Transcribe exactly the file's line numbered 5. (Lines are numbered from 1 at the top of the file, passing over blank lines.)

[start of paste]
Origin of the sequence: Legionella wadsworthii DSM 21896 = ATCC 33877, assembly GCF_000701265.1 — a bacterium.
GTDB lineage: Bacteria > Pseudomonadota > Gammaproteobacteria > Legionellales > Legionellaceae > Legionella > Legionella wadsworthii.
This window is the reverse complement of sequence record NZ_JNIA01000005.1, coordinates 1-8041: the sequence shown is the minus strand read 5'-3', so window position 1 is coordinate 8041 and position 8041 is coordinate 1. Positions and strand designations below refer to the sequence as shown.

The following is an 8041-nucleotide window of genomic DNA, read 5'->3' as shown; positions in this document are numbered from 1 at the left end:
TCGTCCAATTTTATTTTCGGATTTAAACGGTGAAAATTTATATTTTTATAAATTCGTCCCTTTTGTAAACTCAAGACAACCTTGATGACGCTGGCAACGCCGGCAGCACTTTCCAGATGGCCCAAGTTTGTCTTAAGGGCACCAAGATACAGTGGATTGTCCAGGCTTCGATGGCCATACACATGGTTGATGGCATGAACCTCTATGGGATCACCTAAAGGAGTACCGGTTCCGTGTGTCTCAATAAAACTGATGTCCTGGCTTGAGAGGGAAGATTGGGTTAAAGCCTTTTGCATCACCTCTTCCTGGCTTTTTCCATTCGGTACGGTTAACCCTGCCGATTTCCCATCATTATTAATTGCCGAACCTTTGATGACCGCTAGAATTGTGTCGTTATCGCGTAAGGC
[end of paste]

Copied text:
TCGTCCAATTTTATTTTCGGATTTAAACGGTGAAAATTTATATTTTTATAAATTCGTCCCTTTTGTAAACTCAAGACAACCTTGATGACGCTGGCAACGCCGGCAGCACTTTCCAGATGGCCCAAGTTTGTCTTAAGGGCACCAAGATACAGTGGATTGTCCAGGCTTCGATGGCCATACACATGGTTGATGGCATGAACCTCTATGGGATCACCTAAAGGAGTACCGGTTCCGTGTGTCTCAATAAAACTGATGTCCTGGCTTGAGAGGGAAGATTGGGTTAAAGCCTTTTGCATCACCTCTTCCTGGCTTTTTCCATTCGGTACGGTTAACCCTGCCGATTTCCCATCATTATTAATTGCCGAACCTTTGATGACCGCTAGAATTGTGTCGTTATCGCGTAAGGC